A few longer reads that I came across this week that may be appealing for your weekend reading pleasure:

Hell for Elon Musk Is a Midsize Sedan (Bloomberg Businessweek)
On July 1, Elon Musk went home to sleep. The chief executive of Tesla Inc. had been camping out at his electric car factory in Fremont, Calif., for much of the past week. He’d been sleeping on a couch, or under a desk, as part of a companywide push to get out of what he calls “production hell” by manufacturing at least 5,000 of Tesla’s new Model 3 sedans in a week. “I was wearing the same clothes for five days,” Musk says in an interview with Bloomberg Businessweek. “My credibility, the credibility of the whole team,” was at stake.

Hunting the Con Queen of Hollywood: Who's the "Crazy Evil Genius" Behind a Global Racket? (The Hollywood Reporter)
For more than a year, some of the most powerful women in entertainment—including Amy Pascal, Kathleen Kennedy, Stacey Snider and a 'Homeland' director—have been impersonated by a cunning thief who targets insiders with promises of work, then bilks them out of thousands of dollars. The Hollywood Reporter has obtained exclusive audio recordings of the savvy imposter as victims come forward and a global investigation heats up.

Inside X, the Moonshot Factory Racing To Build the Next Google (Wired)
It’s a Wednesday in late June in Winnemucca, a solitary mining town in northern Nevada that has avoided oblivion by straddling the I-80 freeway. Along with two Basque restaurants, the Buckaroo Hall of Fame, and a giant W carved into the side of a hill, Winnemucca is the test site for Project Loon, a grandiose scheme launched in 2011 to bring the internet to huge swaths of the planet where sparse population and challenging geography make the usual networks of cell towers a nonstarter. Instead of building and maintaining earthbound structures with a range of a just few miles, Loon plans to fly packs of antenna-outfitted balloons 60,000 feet above the ground, each one spreading the gospel of connectivity over nearly 2,000 square miles.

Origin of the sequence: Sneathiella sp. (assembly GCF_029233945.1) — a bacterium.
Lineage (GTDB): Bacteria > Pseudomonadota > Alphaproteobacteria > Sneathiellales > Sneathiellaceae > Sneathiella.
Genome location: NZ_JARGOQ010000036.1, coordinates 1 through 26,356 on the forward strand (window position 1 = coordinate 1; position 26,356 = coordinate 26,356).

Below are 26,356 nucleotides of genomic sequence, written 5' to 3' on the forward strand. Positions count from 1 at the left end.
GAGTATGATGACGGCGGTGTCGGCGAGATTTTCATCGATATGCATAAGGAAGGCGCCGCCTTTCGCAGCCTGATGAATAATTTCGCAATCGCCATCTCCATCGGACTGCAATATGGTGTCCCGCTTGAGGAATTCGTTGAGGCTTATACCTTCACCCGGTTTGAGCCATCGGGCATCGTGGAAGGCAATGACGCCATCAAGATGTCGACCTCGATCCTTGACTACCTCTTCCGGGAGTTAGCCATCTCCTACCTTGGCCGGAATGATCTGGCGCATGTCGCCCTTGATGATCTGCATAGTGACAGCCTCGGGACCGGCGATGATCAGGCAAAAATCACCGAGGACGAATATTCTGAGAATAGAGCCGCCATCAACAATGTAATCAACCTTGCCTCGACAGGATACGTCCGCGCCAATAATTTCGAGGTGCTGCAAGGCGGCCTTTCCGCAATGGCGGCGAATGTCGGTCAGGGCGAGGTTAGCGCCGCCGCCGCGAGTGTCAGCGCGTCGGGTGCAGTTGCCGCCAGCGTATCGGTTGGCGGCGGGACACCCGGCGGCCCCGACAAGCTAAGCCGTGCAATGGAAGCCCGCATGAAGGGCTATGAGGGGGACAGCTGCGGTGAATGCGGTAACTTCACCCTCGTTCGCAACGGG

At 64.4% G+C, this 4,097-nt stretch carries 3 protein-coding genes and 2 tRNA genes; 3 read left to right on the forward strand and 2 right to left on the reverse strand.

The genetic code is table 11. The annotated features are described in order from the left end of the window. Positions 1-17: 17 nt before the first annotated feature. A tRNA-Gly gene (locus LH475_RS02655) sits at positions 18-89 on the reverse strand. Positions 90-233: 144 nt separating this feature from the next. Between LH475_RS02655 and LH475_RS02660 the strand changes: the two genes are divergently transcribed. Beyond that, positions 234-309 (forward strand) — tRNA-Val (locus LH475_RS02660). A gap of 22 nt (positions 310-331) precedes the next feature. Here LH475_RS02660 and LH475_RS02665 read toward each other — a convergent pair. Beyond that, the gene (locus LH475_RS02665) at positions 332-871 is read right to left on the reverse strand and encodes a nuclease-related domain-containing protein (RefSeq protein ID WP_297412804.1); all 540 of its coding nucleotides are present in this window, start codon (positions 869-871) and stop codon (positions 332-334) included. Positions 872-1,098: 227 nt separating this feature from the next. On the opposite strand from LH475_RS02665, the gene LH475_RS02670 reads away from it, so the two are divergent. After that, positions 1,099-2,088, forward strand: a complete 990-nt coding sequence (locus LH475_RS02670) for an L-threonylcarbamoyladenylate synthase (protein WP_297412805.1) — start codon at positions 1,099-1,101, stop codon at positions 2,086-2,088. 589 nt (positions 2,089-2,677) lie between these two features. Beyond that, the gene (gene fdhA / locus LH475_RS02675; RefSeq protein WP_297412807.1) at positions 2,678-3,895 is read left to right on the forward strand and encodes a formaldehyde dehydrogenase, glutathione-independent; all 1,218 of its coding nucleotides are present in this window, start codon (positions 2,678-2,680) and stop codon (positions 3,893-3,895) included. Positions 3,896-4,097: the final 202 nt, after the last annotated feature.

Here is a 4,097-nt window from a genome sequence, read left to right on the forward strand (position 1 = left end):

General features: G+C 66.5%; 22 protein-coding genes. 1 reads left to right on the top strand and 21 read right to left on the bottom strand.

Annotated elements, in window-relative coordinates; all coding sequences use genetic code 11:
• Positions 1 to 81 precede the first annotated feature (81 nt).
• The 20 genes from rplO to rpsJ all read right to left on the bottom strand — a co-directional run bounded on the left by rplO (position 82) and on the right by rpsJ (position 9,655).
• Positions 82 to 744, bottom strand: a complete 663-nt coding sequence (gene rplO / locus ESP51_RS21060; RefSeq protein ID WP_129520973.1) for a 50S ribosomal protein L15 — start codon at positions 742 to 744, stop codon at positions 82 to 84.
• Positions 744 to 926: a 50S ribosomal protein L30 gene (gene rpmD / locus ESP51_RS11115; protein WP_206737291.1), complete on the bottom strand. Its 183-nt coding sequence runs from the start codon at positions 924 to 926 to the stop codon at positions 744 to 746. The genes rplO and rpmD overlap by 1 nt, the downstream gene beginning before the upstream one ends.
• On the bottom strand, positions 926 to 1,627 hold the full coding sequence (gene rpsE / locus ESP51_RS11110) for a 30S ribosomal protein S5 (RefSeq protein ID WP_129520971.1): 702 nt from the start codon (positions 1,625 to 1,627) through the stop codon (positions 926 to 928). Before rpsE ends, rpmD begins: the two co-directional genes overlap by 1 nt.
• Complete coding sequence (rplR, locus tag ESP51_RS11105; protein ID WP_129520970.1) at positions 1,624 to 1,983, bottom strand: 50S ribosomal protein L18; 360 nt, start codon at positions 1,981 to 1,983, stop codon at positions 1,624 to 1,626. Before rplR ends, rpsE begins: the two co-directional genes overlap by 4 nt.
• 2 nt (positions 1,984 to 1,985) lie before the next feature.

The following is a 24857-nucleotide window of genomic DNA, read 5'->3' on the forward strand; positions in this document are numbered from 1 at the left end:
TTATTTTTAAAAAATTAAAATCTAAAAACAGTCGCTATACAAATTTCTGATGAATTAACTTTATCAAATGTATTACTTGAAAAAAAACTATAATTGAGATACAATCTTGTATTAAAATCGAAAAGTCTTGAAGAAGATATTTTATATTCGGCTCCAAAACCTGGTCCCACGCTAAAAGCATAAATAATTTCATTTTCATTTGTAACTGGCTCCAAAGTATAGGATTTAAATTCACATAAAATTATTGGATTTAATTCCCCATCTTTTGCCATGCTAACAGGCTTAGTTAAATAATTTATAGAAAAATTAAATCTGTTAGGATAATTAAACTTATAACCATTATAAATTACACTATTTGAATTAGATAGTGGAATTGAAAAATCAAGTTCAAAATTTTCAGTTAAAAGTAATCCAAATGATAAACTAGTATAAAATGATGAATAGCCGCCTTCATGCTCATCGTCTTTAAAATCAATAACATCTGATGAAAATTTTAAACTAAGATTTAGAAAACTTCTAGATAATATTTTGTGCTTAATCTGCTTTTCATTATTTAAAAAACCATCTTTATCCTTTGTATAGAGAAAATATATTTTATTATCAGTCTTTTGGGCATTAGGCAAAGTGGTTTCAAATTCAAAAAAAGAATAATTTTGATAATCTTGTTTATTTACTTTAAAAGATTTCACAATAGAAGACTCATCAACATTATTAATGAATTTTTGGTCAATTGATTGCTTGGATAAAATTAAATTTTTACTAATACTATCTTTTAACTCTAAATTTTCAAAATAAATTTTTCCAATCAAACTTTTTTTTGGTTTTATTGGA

New Yorker Writer Maria Konnikova Keeps Winning at Poker (Columbia Journalism Review)
New Yorker contributing writer Maria Konnikova has made the jump from amateur to full-time poker professional, complete with a sponsorship from the online poker site PokerStars. As PokerNews reported in May, she extended her year-long book leave from the magazine after winning more than $140,000 cash in two major tournaments this year, as well as a $30,000 credit for a future tournament. Her participation and unexpected ascension to elite poker are part of the immersive research for her upcoming book The Biggest Bluff, which includes studying and learning from professional players like Erik Seidel and Jason Koon.


Railroads, electricity, mass production. All of these innovations changed the world, but eventually receded into the background, becoming "tepid and banal," in the words of author Greg Satell. Now Satell says he sees early signs of that our era of incredible digital innovations has started an "inevitable descent into the mundane." What will come next? Something perhaps from the fields of genomics, materials science, or robotics, he writes in an essay for the Harvard Business Review. Our processes to stir innovation may need to change too, he says:

For digital technology, speed and agility are key competitive attributes. Techniques including rapid prototyping and iteration greatly accelerated development and often improved quality, because we understood the underlying technologies extremely well. Yet with the nascent technologies that are emerging now, that is often not the case.

You can’t rapidly prototype a quantum computer, a cure for cancer, or an undiscovered material. There are serious ethical issues surrounding technologies such as genomics and artificial intelligence. We’ve spent the last few decades learning how to move fast. Over the next few decades we’re going to have to relearn how to go slow again.

So while the mantras for the digital age have been agility and disruption, for this new era of innovation exploration and discovery will once again become prominent. It’s time to think less about hackathons and more about tackling grand challenges.


Google Brings Morse Code to the iPhone By Jonathan Vanian

Apple Is Getting Rid of Its Photo Printing Service By Emily Price

Uber and Uber Eats to Accept Venmo for Payments By Aaron Pressman

This Travel Robot Assistant Will Carry Your Bags and Show You to Your Gate By Lisa Marie Segarra

Robinhood Adds Bitcoin Cash and Litecoin in Push to Expand Crypto By Jeff John Roberts


The great purge of locked accounts on Twitter hit this week and your favorite pop stars all lost a bunch of followers. Britney Spears lost almost 4% of her flock, Lady Gaga 3%, and Taylor Swift a little more than 2%. But what of top of the Twitter charts star Katy Perry? She's still #1, even after a 3% hit, with 107 million followers. Still coming atcha like a dark horse, I guess.

This edition of Data Sheet was curated by Aaron Pressman. Find past issues, and sign up for other Fortune newsletters.